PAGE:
It happened about six years ago when I was in college. I was a very motivated student with a lot of energy and creativity. I really enjoyed to go to class every day, hanging out with my friends and I enthusiastically burned through my assignments.
And just one day everything changed, actually in just an hour even. A confrontation with something I had never experienced before, changed my life. But I should have seen it coming…
All that remained was a person who completely fell apart, the person I had always been, was nowhere to be found. I didn’t even recognise myself anymore. PTSD (Post Traumatic Stress Disorder) and Apathy were diagnosed. They were a direct consequence of the shock I endured due to the event.
I quickly noticed that people began to shun me, mostly because they did not know how to deal with me. Probably thinking: “What do you say to such a person? How should I behave?“ I could see that they felt very uncomfortable around me. Not everyone of course, but still ninety percent did.
And there were other people who acted as if I was exaggerating, as if nothing had happened and I was just pretending. I felt powerless, enormously sad, lost and especially mentally broken… I just dragged myself through the days.
I felt trapped in my own body that seemed to be broken. Words came out of my mouth, quite indifferent, without even the slightest shred of emotion. At the same time, my soul was crying out what my body could not express.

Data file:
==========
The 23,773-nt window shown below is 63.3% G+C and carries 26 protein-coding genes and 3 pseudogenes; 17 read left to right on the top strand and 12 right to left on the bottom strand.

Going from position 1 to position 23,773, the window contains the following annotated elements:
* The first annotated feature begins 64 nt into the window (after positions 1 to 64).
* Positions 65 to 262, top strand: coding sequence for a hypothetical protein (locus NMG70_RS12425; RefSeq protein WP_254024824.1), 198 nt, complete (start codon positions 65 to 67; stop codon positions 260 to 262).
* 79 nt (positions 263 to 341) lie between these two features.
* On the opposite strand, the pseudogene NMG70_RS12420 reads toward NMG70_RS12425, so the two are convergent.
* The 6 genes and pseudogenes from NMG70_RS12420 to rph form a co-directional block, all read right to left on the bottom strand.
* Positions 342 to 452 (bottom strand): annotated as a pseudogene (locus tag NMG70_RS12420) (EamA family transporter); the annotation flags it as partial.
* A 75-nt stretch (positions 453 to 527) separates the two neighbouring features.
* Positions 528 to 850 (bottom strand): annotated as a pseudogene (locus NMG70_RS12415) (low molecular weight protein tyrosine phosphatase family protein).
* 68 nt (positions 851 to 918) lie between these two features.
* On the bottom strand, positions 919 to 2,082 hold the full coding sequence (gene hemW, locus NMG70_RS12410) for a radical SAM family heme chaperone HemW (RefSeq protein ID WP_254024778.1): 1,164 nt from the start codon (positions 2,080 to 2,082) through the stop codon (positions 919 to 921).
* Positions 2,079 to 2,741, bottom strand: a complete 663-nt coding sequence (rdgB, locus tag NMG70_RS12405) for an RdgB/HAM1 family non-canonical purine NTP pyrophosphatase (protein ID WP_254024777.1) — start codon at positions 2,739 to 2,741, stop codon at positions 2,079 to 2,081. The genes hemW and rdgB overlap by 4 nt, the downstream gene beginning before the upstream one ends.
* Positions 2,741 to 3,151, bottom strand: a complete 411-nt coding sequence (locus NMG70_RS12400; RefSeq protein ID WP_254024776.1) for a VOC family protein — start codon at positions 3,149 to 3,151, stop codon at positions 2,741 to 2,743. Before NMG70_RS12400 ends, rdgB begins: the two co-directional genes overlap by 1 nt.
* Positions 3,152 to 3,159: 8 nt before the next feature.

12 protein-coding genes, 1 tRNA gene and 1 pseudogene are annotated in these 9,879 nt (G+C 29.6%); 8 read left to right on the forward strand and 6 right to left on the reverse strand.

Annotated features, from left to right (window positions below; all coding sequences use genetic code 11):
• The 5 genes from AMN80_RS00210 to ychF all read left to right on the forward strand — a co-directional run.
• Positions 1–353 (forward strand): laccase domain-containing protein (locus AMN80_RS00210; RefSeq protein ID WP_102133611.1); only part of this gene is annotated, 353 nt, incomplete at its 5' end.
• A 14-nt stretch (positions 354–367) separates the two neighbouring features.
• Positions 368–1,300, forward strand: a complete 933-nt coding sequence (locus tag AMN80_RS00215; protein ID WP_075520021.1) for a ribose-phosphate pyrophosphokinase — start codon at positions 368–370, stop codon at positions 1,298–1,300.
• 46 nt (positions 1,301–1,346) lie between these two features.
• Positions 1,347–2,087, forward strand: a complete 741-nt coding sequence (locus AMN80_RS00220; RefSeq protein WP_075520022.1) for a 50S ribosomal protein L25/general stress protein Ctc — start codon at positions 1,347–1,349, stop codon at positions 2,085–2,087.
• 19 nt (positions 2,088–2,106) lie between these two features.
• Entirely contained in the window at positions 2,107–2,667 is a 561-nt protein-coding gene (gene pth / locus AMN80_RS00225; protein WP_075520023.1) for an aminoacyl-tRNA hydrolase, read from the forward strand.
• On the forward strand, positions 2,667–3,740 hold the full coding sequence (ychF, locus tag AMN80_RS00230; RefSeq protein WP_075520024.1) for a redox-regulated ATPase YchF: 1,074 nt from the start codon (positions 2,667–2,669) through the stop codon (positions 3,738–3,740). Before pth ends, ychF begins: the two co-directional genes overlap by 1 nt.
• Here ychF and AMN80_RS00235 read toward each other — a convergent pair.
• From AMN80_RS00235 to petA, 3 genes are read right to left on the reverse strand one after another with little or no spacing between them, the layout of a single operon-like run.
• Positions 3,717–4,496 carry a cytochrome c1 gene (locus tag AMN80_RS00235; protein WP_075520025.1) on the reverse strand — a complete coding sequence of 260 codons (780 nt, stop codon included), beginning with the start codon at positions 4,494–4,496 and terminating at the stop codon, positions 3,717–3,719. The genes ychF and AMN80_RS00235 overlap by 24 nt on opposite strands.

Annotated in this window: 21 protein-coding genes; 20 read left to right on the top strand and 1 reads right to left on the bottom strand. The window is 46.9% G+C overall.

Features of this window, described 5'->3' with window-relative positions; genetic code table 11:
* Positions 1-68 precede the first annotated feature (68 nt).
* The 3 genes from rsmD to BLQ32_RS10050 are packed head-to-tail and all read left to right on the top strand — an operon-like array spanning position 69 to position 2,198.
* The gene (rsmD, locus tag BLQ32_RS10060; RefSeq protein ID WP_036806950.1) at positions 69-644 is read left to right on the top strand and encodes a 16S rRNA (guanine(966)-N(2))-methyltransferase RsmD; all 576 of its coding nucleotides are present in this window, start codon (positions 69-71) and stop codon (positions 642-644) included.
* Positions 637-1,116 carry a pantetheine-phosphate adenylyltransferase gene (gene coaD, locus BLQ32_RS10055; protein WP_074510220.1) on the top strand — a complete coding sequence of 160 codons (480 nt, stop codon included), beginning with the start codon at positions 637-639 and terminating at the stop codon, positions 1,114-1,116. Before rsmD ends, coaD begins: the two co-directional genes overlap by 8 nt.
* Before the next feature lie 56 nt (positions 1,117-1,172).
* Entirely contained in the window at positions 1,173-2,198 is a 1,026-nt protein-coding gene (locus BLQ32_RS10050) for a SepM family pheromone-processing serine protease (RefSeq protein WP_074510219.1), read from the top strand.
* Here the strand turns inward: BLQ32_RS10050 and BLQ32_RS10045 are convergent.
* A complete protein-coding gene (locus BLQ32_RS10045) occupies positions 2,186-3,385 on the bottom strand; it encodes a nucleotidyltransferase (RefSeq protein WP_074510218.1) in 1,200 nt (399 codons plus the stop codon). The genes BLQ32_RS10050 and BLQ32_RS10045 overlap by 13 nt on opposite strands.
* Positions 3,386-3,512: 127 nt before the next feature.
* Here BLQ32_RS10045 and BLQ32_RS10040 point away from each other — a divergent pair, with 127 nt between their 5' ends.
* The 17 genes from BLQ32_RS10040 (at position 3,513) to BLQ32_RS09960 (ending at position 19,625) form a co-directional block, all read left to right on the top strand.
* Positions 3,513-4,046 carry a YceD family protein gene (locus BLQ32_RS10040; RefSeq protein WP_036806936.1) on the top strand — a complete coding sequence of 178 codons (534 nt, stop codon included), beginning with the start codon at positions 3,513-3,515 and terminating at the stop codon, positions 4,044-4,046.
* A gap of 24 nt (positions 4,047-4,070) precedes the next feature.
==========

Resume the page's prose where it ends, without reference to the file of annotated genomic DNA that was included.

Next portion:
This went on for a long time. Therapy helped me small steps forward. But for me, the real struggle was not to get rid of the apathy, but to find my place again in this world.
I felt so alienated from everything and everyone I knew. Because it seems that everyone knows what has happened to you and all of a sudden you are totally different from before. You notice the look in their eyes, the unspoken words. That made me feel even worse.
For years I struggled with the thought that I wanted to be my former self again and that I would feel better again. But I was never going to be the same as before. Slowly I learned to accept that and that it doesn’t have to be a bad thing. That does not mean I have left everything behind me, certainly not. I do look back less than I did before, but I still haven’t let go. Maybe someday.
And I will be proud that I kept fighting, even if it is difficult, even if sometimes you really feel all alone. Keep on going until you realise that you are allowed to be happy.
Continued in Something I’ll never forget